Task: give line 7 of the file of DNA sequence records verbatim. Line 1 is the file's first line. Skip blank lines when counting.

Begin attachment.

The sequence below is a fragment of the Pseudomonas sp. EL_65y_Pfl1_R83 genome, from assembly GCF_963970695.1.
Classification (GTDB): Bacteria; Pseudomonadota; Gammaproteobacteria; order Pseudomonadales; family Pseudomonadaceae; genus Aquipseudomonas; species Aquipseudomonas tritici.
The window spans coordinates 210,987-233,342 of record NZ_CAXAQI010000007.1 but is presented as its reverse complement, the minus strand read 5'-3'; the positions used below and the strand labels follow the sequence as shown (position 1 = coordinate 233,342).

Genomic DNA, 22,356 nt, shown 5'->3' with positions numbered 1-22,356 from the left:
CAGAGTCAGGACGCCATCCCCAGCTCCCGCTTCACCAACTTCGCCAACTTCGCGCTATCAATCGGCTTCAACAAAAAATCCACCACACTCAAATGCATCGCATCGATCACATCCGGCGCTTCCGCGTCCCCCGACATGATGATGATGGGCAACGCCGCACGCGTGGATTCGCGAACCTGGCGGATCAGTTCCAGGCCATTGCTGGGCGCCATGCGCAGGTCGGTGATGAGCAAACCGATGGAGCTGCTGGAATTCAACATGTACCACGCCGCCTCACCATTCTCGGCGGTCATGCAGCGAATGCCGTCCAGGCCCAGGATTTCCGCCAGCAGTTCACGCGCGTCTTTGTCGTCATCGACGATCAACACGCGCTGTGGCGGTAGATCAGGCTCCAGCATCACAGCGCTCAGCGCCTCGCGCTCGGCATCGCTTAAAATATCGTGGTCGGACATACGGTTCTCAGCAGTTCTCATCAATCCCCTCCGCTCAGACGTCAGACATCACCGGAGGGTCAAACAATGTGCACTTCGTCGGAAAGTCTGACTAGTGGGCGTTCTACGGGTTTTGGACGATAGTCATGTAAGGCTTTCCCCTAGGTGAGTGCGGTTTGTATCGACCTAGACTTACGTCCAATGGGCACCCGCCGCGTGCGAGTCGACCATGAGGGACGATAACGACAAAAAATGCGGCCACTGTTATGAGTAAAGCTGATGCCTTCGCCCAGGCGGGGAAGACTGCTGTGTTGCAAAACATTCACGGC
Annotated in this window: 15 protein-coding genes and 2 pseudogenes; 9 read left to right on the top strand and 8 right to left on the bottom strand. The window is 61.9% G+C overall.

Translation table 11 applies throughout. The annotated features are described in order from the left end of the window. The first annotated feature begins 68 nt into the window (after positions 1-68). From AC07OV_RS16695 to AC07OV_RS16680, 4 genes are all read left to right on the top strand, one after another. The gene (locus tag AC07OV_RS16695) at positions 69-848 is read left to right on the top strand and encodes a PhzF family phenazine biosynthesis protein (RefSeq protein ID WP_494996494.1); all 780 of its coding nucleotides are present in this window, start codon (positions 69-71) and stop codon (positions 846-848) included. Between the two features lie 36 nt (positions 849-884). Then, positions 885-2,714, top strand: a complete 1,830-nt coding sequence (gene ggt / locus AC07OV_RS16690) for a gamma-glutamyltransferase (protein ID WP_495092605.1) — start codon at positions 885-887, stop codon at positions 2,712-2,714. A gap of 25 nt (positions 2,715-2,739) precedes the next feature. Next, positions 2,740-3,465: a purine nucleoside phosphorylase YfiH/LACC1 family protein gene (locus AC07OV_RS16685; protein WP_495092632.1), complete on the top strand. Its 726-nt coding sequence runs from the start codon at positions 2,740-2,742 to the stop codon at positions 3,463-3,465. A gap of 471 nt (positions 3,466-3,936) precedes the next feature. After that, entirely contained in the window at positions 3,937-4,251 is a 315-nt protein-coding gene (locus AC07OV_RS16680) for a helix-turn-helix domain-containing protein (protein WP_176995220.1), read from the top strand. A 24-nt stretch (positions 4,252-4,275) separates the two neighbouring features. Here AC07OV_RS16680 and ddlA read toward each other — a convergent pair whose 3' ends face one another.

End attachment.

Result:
Translation table 11 applies throughout. The annotated features are described in order from the left end of the window. The first annotated feature begins 68 nt into the window (after positions 1-68). From AC07OV_RS16695 to AC07OV_RS16680, 4 genes are all read left to right on the top strand, one after another. The gene (locus tag AC07OV_RS16695) at positions 69-848 is read left to right on the top strand and encodes a PhzF family phenazine biosynthesis protein (RefSeq protein ID WP_494996494.1); all 780 of its coding nucleotides are present in this window, start codon (positions 69-71) and stop codon (positions 846-848) included. Between the two features lie 36 nt (positions 849-884). Then, positions 885-2,714, top strand: a complete 1,830-nt coding sequence (gene ggt / locus AC07OV_RS16690) for a gamma-glutamyltransferase (protein ID WP_495092605.1) — start codon at positions 885-887, stop codon at positions 2,712-2,714. A gap of 25 nt (positions 2,715-2,739) precedes the next feature. Next, positions 2,740-3,465: a purine nucleoside phosphorylase YfiH/LACC1 family protein gene (locus AC07OV_RS16685; protein WP_495092632.1), complete on the top strand. Its 726-nt coding sequence runs from the start codon at positions 2,740-2,742 to the stop codon at positions 3,463-3,465. A gap of 471 nt (positions 3,466-3,936) precedes the next feature. After that, entirely contained in the window at positions 3,937-4,251 is a 315-nt protein-coding gene (locus AC07OV_RS16680) for a helix-turn-helix domain-containing protein (protein WP_176995220.1), read from the top strand. A 24-nt stretch (positions 4,252-4,275) separates the two neighbouring features. Here AC07OV_RS16680 and ddlA read toward each other — a convergent pair whose 3' ends face one another.